But the "radical cousins" who allegedly plotted bombings against American soldiers are from Chicago and are still in Chicago.
Since September 11, 2001, a primary goal of U.S. law enforcement has been to find terrorist "sleeper" agents who might be awakened to execute the next attack on America. Some investigators estimate that 5,000 al Qaeda network agents live in the U.S., blending into communities in 40 states. Among them were three men convicted in June of conspiring to plan attacks to kill or injure U.S. troops in Iraq and other countries.
Two co-defendants will be tried separately next February, men the government describe as "radical cousins." Twenty-seven-year-old Khaleel Ahmed and his 29-year-old cousin, Zubair Ahmed, are both U.S. citizens who live in Chicago. The first-cousins are charged in a plot to "kill, kidnap or maim ?U.S. military personnel serving in Iraq."
The FBI continues to try to unravel the radical cousins' activities. Recent federal subpoenas the I-Team obtained reveal that authorities are still gathering telephone records and bank files as well as travel receipts for the cousins' trips to the Middle East since 2004.
The terror cell leader was former Hickory Hills resident Marwan el-Hindi -among those convicted in June on terrorism charges.
Prosecutors say el Hindi intended to use a jihadist video to train the radical cousins how to build suicide bomb vests, how to lace the device with steel pellets; how to wear it and what happens to a mannequin when the bomb blows up.
According to court records, Zubair Ahmed's address, while the plot took shape, was an apartment complex in suburban North Chicago. The apartment is a few hundred yards from the U.S. Navy's only basic training facility, known as Great Lakes, and right across the street from Great Lakes military housing. Zubair, a graduate of Chicago's St. Patrick High School and U of I Champaign, was studying medicine in North Chicago.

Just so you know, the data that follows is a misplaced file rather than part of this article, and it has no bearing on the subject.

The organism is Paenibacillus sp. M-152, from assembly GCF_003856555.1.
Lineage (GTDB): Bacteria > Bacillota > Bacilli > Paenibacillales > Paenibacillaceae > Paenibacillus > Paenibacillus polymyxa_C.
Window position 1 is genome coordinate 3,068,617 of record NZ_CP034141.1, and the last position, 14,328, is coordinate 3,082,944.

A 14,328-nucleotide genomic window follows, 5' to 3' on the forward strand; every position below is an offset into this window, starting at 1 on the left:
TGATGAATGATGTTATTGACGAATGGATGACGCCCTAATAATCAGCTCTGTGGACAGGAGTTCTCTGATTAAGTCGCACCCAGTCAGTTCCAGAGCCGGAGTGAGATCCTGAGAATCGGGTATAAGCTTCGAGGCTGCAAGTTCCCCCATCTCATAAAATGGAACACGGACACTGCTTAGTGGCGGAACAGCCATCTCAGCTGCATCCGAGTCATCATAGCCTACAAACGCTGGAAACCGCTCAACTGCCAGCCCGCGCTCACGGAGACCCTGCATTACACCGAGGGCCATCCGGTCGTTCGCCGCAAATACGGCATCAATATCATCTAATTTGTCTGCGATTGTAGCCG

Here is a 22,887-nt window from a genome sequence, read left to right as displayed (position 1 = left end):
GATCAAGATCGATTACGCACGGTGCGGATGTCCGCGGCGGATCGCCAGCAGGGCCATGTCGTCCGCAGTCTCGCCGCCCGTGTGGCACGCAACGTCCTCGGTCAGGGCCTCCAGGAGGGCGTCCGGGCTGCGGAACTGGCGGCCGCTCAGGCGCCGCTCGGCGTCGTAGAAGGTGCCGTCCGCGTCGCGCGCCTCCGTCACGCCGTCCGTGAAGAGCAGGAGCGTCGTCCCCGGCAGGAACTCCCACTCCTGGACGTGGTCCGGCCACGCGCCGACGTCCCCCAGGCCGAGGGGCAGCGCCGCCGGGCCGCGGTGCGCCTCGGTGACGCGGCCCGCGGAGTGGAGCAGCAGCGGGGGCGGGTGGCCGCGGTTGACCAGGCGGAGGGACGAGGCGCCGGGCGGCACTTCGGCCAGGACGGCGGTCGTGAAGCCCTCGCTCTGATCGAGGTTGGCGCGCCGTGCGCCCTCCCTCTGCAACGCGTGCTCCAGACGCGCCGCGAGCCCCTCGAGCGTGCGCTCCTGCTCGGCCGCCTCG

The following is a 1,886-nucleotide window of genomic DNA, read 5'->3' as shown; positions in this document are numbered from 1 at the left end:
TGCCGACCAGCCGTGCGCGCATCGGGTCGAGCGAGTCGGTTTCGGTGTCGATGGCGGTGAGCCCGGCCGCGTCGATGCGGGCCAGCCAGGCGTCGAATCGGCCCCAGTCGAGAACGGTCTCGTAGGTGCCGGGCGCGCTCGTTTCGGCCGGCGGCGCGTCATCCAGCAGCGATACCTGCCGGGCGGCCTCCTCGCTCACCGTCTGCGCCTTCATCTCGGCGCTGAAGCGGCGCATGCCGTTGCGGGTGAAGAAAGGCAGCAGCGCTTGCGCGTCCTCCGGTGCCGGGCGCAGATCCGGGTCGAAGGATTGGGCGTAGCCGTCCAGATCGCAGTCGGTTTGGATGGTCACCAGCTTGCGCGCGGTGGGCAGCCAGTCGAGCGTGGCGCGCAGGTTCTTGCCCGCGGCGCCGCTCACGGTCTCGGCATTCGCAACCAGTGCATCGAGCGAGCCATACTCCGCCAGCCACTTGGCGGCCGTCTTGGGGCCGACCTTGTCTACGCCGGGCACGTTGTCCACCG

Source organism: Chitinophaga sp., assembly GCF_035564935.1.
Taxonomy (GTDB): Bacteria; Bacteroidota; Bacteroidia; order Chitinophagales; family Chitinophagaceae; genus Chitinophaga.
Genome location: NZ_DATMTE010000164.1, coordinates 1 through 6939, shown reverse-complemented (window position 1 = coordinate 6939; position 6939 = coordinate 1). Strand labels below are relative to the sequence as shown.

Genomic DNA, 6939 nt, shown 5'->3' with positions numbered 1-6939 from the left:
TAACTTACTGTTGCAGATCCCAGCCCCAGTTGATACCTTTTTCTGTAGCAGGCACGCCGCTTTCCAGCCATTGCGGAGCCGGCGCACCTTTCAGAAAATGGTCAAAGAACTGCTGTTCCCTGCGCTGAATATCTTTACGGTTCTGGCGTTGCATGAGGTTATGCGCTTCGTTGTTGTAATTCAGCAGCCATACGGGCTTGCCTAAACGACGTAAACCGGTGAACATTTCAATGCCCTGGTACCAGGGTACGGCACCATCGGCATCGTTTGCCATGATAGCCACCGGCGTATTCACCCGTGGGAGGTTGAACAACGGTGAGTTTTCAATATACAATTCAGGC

According to the indictment, Zubair Ahmed also wanted to learn "sniper tactics" and to train on a 50-caliber machine gun, saying he looked forward to "the final war of Islam."
Neither the postal service nor court records had a forwarding address for Zubair Ahmed. But the I-Team found Zubair Ahmed living with his wife in the Albany Park neighborhood on the North Side.
"I plead not guilty," Zubair Ahmed said.
His cousin Khaleel Ahmed lives with his father in an apartment building a block away. Khaleel works as a cashier in a nearby warehouse store. He declined to comment, but his father interrupted a Koran reading to defend his son. Iftekhar Ahmed Sr. says his son is no terrorist.
According to court records, the elder Ahmed posted property, some in Texas worth a half million dollars, as bond for his son's release.
After receiving letters from Ahmed's relatives, friends, professors and even a Chicago policeman, an Ohio judge ruled last year to free the radical cousins until trial. The dozens of letters cited their integrity and their "shock and outrage" over "the horror of 9/11."
Khaleel's lawyer Mike Slade provided a statement, saying he "denies the charges and will vigorously contest them at trial. [Khaleel] has been out on bond since April (of) 2007 and been behaving like any other law-abiding citizen. There have been no issues with his bond."
The Ahmed cousins are not alone. According to the U.S. Justice Department, they are among more than 100 defendants awaiting trial on terrorism charges or awaiting deportation. Recent federal records reveal that since the September 11th attacks, 527 people have been charged with terrorism in criminal cases.